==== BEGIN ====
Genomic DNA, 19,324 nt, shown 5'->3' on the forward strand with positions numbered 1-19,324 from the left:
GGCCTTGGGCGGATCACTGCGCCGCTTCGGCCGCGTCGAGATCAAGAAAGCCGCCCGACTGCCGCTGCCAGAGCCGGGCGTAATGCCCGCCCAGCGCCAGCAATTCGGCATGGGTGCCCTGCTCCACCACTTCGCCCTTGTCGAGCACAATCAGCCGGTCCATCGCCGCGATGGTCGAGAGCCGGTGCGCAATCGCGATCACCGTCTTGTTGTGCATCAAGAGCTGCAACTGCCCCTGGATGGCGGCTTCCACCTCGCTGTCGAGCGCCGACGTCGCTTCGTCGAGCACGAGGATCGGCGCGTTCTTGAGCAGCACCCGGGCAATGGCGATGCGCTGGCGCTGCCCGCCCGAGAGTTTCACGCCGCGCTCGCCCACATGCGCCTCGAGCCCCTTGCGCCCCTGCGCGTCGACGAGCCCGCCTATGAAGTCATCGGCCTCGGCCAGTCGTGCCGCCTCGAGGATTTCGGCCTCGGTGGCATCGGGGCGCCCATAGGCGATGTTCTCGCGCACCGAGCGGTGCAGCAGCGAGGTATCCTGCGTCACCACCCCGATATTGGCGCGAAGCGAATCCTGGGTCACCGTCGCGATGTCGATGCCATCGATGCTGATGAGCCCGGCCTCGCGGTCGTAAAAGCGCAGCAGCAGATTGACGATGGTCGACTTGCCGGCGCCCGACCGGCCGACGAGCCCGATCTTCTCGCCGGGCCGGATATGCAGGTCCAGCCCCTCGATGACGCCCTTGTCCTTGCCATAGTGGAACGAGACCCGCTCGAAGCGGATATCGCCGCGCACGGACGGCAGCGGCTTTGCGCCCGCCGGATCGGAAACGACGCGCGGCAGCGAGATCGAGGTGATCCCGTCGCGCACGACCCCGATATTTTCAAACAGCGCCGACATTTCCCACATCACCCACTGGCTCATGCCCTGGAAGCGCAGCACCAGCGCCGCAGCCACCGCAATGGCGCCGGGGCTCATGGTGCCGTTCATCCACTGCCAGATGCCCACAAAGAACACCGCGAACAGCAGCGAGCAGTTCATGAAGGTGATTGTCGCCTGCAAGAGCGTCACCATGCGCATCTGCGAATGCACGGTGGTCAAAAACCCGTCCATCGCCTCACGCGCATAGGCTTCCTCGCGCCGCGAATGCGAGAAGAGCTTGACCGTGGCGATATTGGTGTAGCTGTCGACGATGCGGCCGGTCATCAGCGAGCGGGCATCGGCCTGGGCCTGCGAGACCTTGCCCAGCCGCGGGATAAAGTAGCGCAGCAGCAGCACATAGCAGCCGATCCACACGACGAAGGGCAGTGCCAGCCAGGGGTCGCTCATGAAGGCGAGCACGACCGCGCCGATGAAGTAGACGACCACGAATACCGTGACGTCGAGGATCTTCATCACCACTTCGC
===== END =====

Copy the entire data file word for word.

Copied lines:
Genomic DNA, 19,324 nt, shown 5'->3' on the forward strand with positions numbered 1-19,324 from the left:
GGCCTTGGGCGGATCACTGCGCCGCTTCGGCCGCGTCGAGATCAAGAAAGCCGCCCGACTGCCGCTGCCAGAGCCGGGCGTAATGCCCGCCCAGCGCCAGCAATTCGGCATGGGTGCCCTGCTCCACCACTTCGCCCTTGTCGAGCACAATCAGCCGGTCCATCGCCGCGATGGTCGAGAGCCGGTGCGCAATCGCGATCACCGTCTTGTTGTGCATCAAGAGCTGCAACTGCCCCTGGATGGCGGCTTCCACCTCGCTGTCGAGCGCCGACGTCGCTTCGTCGAGCACGAGGATCGGCGCGTTCTTGAGCAGCACCCGGGCAATGGCGATGCGCTGGCGCTGCCCGCCCGAGAGTTTCACGCCGCGCTCGCCCACATGCGCCTCGAGCCCCTTGCGCCCCTGCGCGTCGACGAGCCCGCCTATGAAGTCATCGGCCTCGGCCAGTCGTGCCGCCTCGAGGATTTCGGCCTCGGTGGCATCGGGGCGCCCATAGGCGATGTTCTCGCGCACCGAGCGGTGCAGCAGCGAGGTATCCTGCGTCACCACCCCGATATTGGCGCGAAGCGAATCCTGGGTCACCGTCGCGATGTCGATGCCATCGATGCTGATGAGCCCGGCCTCGCGGTCGTAAAAGCGCAGCAGCAGATTGACGATGGTCGACTTGCCGGCGCCCGACCGGCCGACGAGCCCGATCTTCTCGCCGGGCCGGATATGCAGGTCCAGCCCCTCGATGACGCCCTTGTCCTTGCCATAGTGGAACGAGACCCGCTCGAAGCGGATATCGCCGCGCACGGACGGCAGCGGCTTTGCGCCCGCCGGATCGGAAACGACGCGCGGCAGCGAGATCGAGGTGATCCCGTCGCGCACGACCCCGATATTTTCAAACAGCGCCGACATTTCCCACATCACCCACTGGCTCATGCCCTGGAAGCGCAGCACCAGCGCCGCAGCCACCGCAATGGCGCCGGGGCTCATGGTGCCGTTCATCCACTGCCAGATGCCCACAAAGAACACCGCGAACAGCAGCGAGCAGTTCATGAAGGTGATTGTCGCCTGCAAGAGCGTCACCATGCGCATCTGCGAATGCACGGTGGTCAAAAACCCGTCCATCGCCTCACGCGCATAGGCTTCCTCGCGCCGCGAATGCGAGAAGAGCTTGACCGTGGCGATATTGGTGTAGCTGTCGACGATGCGGCCGGTCATCAGCGAGCGGGCATCGGCCTGGGCCTGCGAGACCTTGCCCAGCCGCGGGATAAAGTAGCGCAGCAGCAGCACATAGCAGCCGATCCACACGACGAAGGGCAGTGCCAGCCAGGGGTCGCTCATGAAGGCGAGCACGACCGCGCCGATGAAGTAGACGACCACGAATACCGTGACGTCGAGGATCTTCATCACCACTTCGC